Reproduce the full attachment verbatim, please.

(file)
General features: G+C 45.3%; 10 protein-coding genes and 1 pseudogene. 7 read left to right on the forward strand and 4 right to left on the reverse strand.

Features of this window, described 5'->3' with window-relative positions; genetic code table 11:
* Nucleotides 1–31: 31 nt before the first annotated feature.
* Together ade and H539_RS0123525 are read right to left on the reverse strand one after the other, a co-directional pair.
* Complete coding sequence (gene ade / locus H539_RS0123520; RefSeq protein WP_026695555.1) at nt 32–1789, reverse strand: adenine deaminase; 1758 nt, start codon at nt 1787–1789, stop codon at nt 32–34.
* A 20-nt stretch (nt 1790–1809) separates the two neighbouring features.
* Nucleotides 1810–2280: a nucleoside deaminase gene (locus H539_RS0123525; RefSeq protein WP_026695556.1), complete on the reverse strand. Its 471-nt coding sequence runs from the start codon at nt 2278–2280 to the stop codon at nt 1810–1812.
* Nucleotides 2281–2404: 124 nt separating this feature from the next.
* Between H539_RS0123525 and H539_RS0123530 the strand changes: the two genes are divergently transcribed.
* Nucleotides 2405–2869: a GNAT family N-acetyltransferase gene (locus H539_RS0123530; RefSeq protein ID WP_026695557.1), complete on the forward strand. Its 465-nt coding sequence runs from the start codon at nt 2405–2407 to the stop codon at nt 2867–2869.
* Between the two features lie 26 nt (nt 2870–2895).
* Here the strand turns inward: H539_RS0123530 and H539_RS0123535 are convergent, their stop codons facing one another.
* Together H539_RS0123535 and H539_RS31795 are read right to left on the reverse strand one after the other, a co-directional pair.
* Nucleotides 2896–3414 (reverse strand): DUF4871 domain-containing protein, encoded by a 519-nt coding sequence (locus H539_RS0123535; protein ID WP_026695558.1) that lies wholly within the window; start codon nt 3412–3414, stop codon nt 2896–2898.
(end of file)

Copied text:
General features: G+C 45.3%; 10 protein-coding genes and 1 pseudogene. 7 read left to right on the forward strand and 4 right to left on the reverse strand.

Features of this window, described 5'->3' with window-relative positions; genetic code table 11:
* Nucleotides 1–31: 31 nt before the first annotated feature.
* Together ade and H539_RS0123525 are read right to left on the reverse strand one after the other, a co-directional pair.
* Complete coding sequence (gene ade / locus H539_RS0123520; RefSeq protein WP_026695555.1) at nt 32–1789, reverse strand: adenine deaminase; 1758 nt, start codon at nt 1787–1789, stop codon at nt 32–34.
* A 20-nt stretch (nt 1790–1809) separates the two neighbouring features.
* Nucleotides 1810–2280: a nucleoside deaminase gene (locus H539_RS0123525; RefSeq protein WP_026695556.1), complete on the reverse strand. Its 471-nt coding sequence runs from the start codon at nt 2278–2280 to the stop codon at nt 1810–1812.
* Nucleotides 2281–2404: 124 nt separating this feature from the next.
* Between H539_RS0123525 and H539_RS0123530 the strand changes: the two genes are divergently transcribed.
* Nucleotides 2405–2869: a GNAT family N-acetyltransferase gene (locus H539_RS0123530; RefSeq protein ID WP_026695557.1), complete on the forward strand. Its 465-nt coding sequence runs from the start codon at nt 2405–2407 to the stop codon at nt 2867–2869.
* Between the two features lie 26 nt (nt 2870–2895).
* Here the strand turns inward: H539_RS0123530 and H539_RS0123535 are convergent, their stop codons facing one another.
* Together H539_RS0123535 and H539_RS31795 are read right to left on the reverse strand one after the other, a co-directional pair.
* Nucleotides 2896–3414 (reverse strand): DUF4871 domain-containing protein, encoded by a 519-nt coding sequence (locus H539_RS0123535; protein ID WP_026695558.1) that lies wholly within the window; start codon nt 3412–3414, stop codon nt 2896–2898.